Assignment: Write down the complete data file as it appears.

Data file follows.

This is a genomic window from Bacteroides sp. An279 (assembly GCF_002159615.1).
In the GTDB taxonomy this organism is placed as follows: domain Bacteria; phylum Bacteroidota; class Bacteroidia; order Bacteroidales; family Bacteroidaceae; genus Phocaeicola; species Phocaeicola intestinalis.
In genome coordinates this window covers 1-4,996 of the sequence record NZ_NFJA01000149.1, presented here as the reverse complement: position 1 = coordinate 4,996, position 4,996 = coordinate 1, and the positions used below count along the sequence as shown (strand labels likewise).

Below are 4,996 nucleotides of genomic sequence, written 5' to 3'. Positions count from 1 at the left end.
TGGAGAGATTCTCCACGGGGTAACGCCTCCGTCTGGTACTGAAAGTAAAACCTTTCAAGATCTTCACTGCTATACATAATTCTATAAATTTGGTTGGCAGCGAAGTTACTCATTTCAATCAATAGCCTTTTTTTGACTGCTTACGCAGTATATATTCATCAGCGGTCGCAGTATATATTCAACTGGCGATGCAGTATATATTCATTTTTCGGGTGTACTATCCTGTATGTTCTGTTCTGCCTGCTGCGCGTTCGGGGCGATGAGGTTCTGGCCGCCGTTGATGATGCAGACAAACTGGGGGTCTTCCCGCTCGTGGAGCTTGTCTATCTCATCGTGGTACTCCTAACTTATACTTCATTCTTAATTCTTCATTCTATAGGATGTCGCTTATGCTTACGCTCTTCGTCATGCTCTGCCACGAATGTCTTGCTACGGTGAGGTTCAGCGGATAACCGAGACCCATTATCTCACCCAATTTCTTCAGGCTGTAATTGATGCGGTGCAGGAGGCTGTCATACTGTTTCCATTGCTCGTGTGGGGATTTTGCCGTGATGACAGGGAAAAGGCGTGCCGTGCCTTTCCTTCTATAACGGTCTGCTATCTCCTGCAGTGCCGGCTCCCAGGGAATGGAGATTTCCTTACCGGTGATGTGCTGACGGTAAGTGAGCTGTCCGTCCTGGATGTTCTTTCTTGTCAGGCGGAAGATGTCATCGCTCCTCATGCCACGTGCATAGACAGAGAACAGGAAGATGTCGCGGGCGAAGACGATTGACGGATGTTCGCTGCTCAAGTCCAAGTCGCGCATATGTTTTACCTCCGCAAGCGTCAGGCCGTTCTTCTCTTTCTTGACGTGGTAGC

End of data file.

This is a genomic window from Bacteroides sp. An279 (assembly GCF_002159615.1).
In the GTDB taxonomy this organism is placed as follows: domain Bacteria; phylum Bacteroidota; class Bacteroidia; order Bacteroidales; family Bacteroidaceae; genus Phocaeicola; species Phocaeicola intestinalis.
In genome coordinates this window covers 1-4,996 of the sequence record NZ_NFJA01000149.1, presented here as the reverse complement: position 1 = coordinate 4,996, position 4,996 = coordinate 1, and the positions used below count along the sequence as shown (strand labels likewise).

Below are 4,996 nucleotides of genomic sequence, written 5' to 3'. Positions count from 1 at the left end.
TGGAGAGATTCTCCACGGGGTAACGCCTCCGTCTGGTACTGAAAGTAAAACCTTTCAAGATCTTCACTGCTATACATAATTCTATAAATTTGGTTGGCAGCGAAGTTACTCATTTCAATCAATAGCCTTTTTTTGACTGCTTACGCAGTATATATTCATCAGCGGTCGCAGTATATATTCAACTGGCGATGCAGTATATATTCATTTTTCGGGTGTACTATCCTGTATGTTCTGTTCTGCCTGCTGCGCGTTCGGGGCGATGAGGTTCTGGCCGCCGTTGATGATGCAGACAAACTGGGGGTCTTCCCGCTCGTGGAGCTTGTCTATCTCATCGTGGTACTCCTAACTTATACTTCATTCTTAATTCTTCATTCTATAGGATGTCGCTTATGCTTACGCTCTTCGTCATGCTCTGCCACGAATGTCTTGCTACGGTGAGGTTCAGCGGATAACCGAGACCCATTATCTCACCCAATTTCTTCAGGCTGTAATTGATGCGGTGCAGGAGGCTGTCATACTGTTTCCATTGCTCGTGTGGGGATTTTGCCGTGATGACAGGGAAAAGGCGTGCCGTGCCTTTCCTTCTATAACGGTCTGCTATCTCCTGCAGTGCCGGCTCCCAGGGAATGGAGATTTCCTTACCGGTGATGTGCTGACGGTAAGTGAGCTGTCCGTCCTGGATGTTCTTTCTTGTCAGGCGGAAGATGTCATCGCTCCTCATGCCACGTGCATAGACAGAGAACAGGAAGATGTCGCGGGCGAAGACGATTGACGGATGTTCGCTGCTCAAGTCCAAGTCGCGCATATGTTTTACCTCCGCAAGCGTCAGGCCGTTCTTCTCTTTCTTGACGTGGTAGC